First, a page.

Uganda’s President Museveni promotes son to army chief

After 38 years in power, the veteran leader has no rivals, leading many to believe he is grooming his son for the top job.

Muhoozi Kainerugaba, son of Uganda's President Yoweri Museveni [File: Hajarah Nalwadda/AP Photo]

Uganda’s President Yoweri Museveni has promoted his son as head of the army, raising concerns that he is grooming his eldest child for the presidency.

The Ministry of Defence and Veteran Affairs announced late on Thursday that General Muhoozi Kainerugaba had been appointed the chief of defence forces, capping his rapid ascent through the Ugandan army ranks since the late 1990s.

The veteran leader’s move led to speculation that he is preparing his son, 49, to succeed him as president. In a now-deleted post on X last year, Kainerugaba said he intended to run for the presidency in the 2026 elections, although he has reportedly also denied claims he is eyeing the top job.

Recently, the president’s son has been holding rallies around the country, violating a law barring serving army officers from engaging in partisan politics. But Kainerugaba says his activities, including the launch of activist group the Patriotic League of Uganda, are nonpartisan.

The ‘Muhoozi Project’

Museveni, 79, first took power by force in 1986 and has since been elected six times. He has no rivals within the ruling National Resistance Movement party, which has led many to believe the military will have a say in choosing his successor.

Kainerugaba’s supporters say he offers an opportunity for a peaceful transfer of power in the former British colony, potentially the first since independence in 1962. Critics say his rise is leading the East African country towards hereditary rule.

Kainerugaba joined the army in the late 1990s, his quick rise through the ranks dubbed the “Muhoozi Project”. Museveni and Kainerugaba have both denied the existence of a scheme to propel him to the presidency, but the appointment of the latter to army chief, accompanied by a ministerial reshuffle, suggests a transition may be under way.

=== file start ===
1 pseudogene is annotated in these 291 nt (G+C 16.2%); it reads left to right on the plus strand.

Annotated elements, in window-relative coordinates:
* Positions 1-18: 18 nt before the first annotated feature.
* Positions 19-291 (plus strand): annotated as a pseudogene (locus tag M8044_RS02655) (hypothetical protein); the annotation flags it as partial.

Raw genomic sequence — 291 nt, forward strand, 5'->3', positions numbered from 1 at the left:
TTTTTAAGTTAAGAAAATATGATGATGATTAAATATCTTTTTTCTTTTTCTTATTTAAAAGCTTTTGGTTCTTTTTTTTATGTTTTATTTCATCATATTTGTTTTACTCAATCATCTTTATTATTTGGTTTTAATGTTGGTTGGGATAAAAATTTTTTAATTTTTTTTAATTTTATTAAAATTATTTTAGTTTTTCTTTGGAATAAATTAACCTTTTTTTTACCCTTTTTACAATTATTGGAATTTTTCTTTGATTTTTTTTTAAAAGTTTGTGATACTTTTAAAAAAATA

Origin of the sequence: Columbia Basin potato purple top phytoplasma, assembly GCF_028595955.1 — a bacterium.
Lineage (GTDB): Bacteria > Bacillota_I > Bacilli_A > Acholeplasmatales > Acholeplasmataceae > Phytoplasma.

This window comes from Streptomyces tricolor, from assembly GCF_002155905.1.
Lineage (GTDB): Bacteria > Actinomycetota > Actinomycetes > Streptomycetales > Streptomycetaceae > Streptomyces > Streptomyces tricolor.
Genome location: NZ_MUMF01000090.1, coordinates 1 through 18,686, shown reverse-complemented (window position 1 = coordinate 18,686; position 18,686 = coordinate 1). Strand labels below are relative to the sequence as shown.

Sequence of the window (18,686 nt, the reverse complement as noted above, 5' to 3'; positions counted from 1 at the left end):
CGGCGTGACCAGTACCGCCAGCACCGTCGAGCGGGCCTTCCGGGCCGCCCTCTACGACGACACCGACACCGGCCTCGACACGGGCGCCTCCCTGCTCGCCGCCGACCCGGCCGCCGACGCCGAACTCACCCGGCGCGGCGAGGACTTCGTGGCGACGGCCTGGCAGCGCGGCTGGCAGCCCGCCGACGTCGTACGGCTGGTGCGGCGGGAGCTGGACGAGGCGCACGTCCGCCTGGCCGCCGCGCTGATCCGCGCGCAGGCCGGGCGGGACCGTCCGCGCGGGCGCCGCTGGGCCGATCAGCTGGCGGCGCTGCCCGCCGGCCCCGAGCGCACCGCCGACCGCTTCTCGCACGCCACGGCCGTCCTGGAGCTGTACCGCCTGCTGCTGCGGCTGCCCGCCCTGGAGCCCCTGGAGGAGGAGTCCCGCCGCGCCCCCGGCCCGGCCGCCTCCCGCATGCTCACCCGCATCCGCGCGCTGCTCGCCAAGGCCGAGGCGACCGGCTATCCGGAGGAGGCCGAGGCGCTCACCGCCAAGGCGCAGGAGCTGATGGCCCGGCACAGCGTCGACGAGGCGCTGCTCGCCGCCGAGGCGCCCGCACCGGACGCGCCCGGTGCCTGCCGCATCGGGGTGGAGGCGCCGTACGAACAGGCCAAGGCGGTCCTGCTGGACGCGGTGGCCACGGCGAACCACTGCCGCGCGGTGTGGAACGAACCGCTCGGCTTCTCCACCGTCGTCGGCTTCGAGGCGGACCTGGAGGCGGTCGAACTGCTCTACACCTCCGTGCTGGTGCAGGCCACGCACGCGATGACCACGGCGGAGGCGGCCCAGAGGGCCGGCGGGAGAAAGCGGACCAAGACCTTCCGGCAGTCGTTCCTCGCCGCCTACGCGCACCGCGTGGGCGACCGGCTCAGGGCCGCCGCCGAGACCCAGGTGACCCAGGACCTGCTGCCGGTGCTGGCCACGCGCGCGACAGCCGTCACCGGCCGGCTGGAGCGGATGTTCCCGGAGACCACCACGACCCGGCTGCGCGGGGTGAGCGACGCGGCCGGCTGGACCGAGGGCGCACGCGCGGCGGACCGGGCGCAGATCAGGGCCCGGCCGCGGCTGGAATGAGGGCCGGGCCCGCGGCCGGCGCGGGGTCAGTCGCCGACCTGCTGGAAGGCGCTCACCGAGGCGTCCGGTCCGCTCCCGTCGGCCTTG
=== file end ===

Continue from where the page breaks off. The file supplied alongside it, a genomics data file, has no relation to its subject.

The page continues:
To many Ugandans, Kainerugaba’s position as heir apparent has long been obvious, but the government has in the past taken a harsh line against anyone discussing the matter.

In 2013, police shut down two independent newspapers and two radio stations for 10 days after they published a leaked confidential memo by a senior general alleging that Museveni was preparing Kainerugaba to succeed him.

The son of Uganda's President Yoweri Museveni, Major General Muhoozi Kainerugaba (L) and his wife Charlotte Kutesa Kainerugaba (R) attend a ceremony in which Kainerugaba is promoted from Brigadier to Major General at the country's military headquarters in Kampala on May 25, 2016.
Muhoozi Kainerugaba, left, and his wife, Charlotte Kutesa Kainerugaba, attend a ceremony in which he is promoted from brigadier to general at the military headquarters in Kampala, Uganda, on May 25, 2016 [Peter Busomoke/AFP]

As a high-ranking military official, Kainerugaba is barred from speaking publicly about political matters but has frequently waded into controversial discussions, causing diplomatic headaches for Uganda.

He previously served as commander of land forces but was removed from the position after threatening to invade neighbouring Kenya, which he later said was a joke.

Museveni, who apologised to Kenya over the outburst, has nevertheless defended his only son as a “very good general” and promoted him to that rank just days after the row erupted.

Last year, Kainerugaba declared that Uganda would “send soldiers to defend Moscow if it’s ever threatened by the Imperialists”, chiding Western nations for sharing “useless pro-Ukraine propaganda”.

Source: Al Jazeera and news agencies